probably more willingness to see that in folks like adam newman, and maybe travis, the jury is still out on him, but on the founders that pushed it too far, and now i think we're seeing that repositioning, where we haven't necessarily found that next steve jobs for each company and the market is coming down to reality, and perhaps there is an era of let's get to profitable in public facing companies, and maybe in the meantime when we get back to rationality, the next visionnary founder will come, whether we expect it or not. >> can i follow up on that real quick? >> okay. go ahead, walter. >> just real quick i think we ought to make clear that travis and adam did have a lot of vision.
that's amazing in this days and age, having a coworking space that deals with the changing workforce, and doing it in the way he did those were great visions i'm just saying somebody needed to oversee the cash flow better. >> yeah, yeah. >> nancy, should average investors who have their money with these mutual funds be invested in risky unicorns like this or, you know, maybe it's too risky, but maybe on the other hand they want a piece of it, too. it shouldn't just be for venture capital funds to be early investors in companies like peloton or orders that have gone public. >> i think this goes a case of active manager get into a space they don't understand. they're evil companies that are not yet public when you buy into a mid cap
mutual fund, i don't think that's what you're expecting if it was a separate fund focused on early days, that's a different game, but i'm not equipped to analyze those companies. i don't think most security managers are. >> mike isaac, good to see you both. >> yeah, thanks for having me. >> isaac and isaacson. after the break, wells fargo says the housing market is on like donkey congress there's one stock that stands to reap the rewards. and pot company canopy growth seeing a big growth, but could it signal a turning point for the whole sector
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welcome back to "closing bell." 35 minutes left of trade time for "word on the street." hiking tesla to 550 from 250, saying the stock has, quote, run over the shorts and us, but also outrun the fundamentals. the firm believes sentiment has and will continue to play an integral role. guess who's trying to catch up there. >> i guess so. even with the sell, far from where it is right now. wells farthero ups the price target on home fee po, the ceo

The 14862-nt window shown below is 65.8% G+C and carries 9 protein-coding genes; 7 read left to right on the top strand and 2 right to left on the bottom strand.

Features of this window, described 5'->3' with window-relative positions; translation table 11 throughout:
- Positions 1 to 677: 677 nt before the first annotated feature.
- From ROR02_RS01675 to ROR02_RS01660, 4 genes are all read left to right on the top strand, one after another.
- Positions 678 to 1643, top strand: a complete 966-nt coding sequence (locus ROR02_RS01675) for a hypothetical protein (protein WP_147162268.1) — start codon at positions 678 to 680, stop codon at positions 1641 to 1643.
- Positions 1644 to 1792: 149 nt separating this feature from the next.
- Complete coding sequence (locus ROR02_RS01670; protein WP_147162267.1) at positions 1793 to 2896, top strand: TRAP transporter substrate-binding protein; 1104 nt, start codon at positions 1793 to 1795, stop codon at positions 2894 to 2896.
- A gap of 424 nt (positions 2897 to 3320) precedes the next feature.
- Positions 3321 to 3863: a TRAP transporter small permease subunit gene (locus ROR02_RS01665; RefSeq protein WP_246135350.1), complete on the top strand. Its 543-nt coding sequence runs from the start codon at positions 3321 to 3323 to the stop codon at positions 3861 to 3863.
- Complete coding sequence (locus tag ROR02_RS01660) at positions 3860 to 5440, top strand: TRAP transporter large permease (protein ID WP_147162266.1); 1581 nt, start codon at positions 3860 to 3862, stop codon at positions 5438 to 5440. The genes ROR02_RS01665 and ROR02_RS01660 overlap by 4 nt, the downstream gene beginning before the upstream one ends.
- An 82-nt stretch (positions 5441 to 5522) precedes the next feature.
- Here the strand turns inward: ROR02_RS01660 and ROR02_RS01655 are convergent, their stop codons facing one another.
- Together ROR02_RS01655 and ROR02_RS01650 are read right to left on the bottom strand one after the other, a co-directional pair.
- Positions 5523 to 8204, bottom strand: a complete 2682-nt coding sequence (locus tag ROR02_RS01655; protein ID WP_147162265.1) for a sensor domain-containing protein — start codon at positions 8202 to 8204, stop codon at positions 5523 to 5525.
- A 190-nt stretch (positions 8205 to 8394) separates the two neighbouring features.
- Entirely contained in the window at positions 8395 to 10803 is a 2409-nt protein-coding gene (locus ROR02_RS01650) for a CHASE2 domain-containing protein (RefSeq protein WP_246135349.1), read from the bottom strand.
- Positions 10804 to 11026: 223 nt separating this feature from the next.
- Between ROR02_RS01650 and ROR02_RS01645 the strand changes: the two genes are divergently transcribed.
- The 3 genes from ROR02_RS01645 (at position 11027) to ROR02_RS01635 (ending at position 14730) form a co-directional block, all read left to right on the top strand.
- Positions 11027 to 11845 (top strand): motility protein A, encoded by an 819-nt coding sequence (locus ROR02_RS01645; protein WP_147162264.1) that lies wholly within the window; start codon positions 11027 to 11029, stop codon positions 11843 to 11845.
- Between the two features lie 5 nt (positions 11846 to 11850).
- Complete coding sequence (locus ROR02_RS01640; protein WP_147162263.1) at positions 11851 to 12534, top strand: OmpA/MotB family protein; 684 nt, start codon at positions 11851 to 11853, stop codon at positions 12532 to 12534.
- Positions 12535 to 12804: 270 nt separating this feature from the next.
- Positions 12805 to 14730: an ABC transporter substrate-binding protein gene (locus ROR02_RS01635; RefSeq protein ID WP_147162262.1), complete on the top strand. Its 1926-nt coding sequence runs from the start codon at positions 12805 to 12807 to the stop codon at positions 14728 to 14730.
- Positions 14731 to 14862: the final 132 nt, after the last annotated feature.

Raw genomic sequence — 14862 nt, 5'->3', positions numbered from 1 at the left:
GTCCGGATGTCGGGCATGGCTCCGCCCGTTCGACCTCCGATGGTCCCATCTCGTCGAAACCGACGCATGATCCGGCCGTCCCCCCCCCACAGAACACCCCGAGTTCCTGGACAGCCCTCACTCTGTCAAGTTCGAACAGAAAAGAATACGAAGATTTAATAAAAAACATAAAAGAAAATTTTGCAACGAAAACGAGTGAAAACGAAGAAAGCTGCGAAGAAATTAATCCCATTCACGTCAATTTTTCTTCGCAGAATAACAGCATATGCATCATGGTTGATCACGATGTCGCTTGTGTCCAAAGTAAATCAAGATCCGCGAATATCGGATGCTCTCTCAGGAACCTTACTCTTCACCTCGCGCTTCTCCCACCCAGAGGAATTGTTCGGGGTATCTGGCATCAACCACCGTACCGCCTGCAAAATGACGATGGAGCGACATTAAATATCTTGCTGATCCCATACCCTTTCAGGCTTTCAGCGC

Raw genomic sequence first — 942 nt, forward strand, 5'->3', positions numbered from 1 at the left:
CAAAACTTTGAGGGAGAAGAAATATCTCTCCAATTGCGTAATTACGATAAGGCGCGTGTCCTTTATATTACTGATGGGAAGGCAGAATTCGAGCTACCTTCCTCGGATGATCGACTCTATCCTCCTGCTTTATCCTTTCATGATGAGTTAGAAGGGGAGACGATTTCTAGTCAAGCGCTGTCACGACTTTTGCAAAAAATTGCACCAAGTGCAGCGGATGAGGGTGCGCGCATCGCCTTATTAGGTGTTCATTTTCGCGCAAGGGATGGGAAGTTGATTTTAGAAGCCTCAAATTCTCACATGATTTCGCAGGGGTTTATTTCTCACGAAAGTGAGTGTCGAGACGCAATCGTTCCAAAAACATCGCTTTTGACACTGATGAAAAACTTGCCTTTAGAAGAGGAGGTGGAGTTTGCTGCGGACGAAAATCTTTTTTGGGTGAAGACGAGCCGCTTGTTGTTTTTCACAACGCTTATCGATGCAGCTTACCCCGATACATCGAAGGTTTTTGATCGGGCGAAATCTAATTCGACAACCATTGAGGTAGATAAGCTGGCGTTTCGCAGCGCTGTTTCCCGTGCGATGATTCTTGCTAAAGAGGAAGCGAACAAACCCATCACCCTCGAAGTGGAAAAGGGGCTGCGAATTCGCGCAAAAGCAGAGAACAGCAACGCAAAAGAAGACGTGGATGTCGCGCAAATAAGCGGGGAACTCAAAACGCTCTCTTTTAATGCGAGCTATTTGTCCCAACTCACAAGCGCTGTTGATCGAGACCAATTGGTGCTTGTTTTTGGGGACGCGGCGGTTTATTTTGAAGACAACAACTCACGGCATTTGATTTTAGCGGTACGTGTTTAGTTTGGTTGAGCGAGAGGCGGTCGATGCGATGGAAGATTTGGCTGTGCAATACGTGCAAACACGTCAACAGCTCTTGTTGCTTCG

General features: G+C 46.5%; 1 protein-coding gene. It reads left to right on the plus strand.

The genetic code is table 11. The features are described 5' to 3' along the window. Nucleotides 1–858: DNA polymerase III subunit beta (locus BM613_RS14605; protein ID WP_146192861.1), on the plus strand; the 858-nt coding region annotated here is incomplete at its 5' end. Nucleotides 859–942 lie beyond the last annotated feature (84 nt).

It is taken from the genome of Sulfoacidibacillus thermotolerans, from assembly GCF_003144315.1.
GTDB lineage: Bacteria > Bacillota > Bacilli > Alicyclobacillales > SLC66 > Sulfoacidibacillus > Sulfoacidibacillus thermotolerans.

said the housing market is on like donkey kong, warranted for one of the best operators in retail this is the best time of the year to buy retail stocks. over the past ten years, the xrt has actually shown the best two-month performance in february and in march. seasonality played there in retail >> yeah, we've known it for quite a while. we were adding to it when there were recession worries i don't like they upgrades after stock has run i wouldn't be aggressive there in there buys it. >> is housing on like donkey kong >> yes, i do, yeah >> rates are low
you're seeing housing starts at new recent highs the consumers is in good shape oil is contained all the things that support good home sales are there home depot didn't need home sales, though. they just need people to -- they also benefit when people don't move, because they go in and fix their homes. they had a lot of theft. it was impacting earnings. i think they've got that under control and the e-commerce is working for them. >> you missed the run on tesla. >> we bought it around 180, we sold it around 320 when he was smoking and drinking on video. look, i'm happy with that move at this point i don't understand it there was a lot of short covering this feeling analogous to the tech bubble we saw in the late '90s i get that it's a technologically driven car company, but the movements we
have seen have outpaced the total market, so i'm going to leave it to the risk takers. that's very much in the spirit of this price target note. >> yeah, i wonder, though, this has been a debate on our air the last couple weeks. it feels like a company specific, stock specific story, and the concerns are around the company specifically, or is it indicative of a broader exuberance in the market >> i think the shorts got squeezed and the hedge funds piled in we bought it on valuation. i don't -- i don't know what to do with it here. i'm not going to chase it. i don't think retail investors should i think they'll get another chance at it. >> probably helps that the market is going up, and there's also an esg fever out there. >> yes, that's true.
we've got 30 minutes left to go here are the three things driving the action, symptoms looking to close out with eweek of gains, but some weak economic data injecting on uncertainty. and oil making a move higher today, snapping a five-week losing streak, turning in its best week of the year. well, it's time for a cnbc news update. we go to tyler mathisen for that. thank you very much. michael avenatti has been convicted on all three counts of trying to export nike out of millions the charges carrying a combined potentially penalty of 42 years in prison. speaking in munich, house speaker nancy pelosi urging western leaders not to purchase the hue way technology, saying china is trying to undermine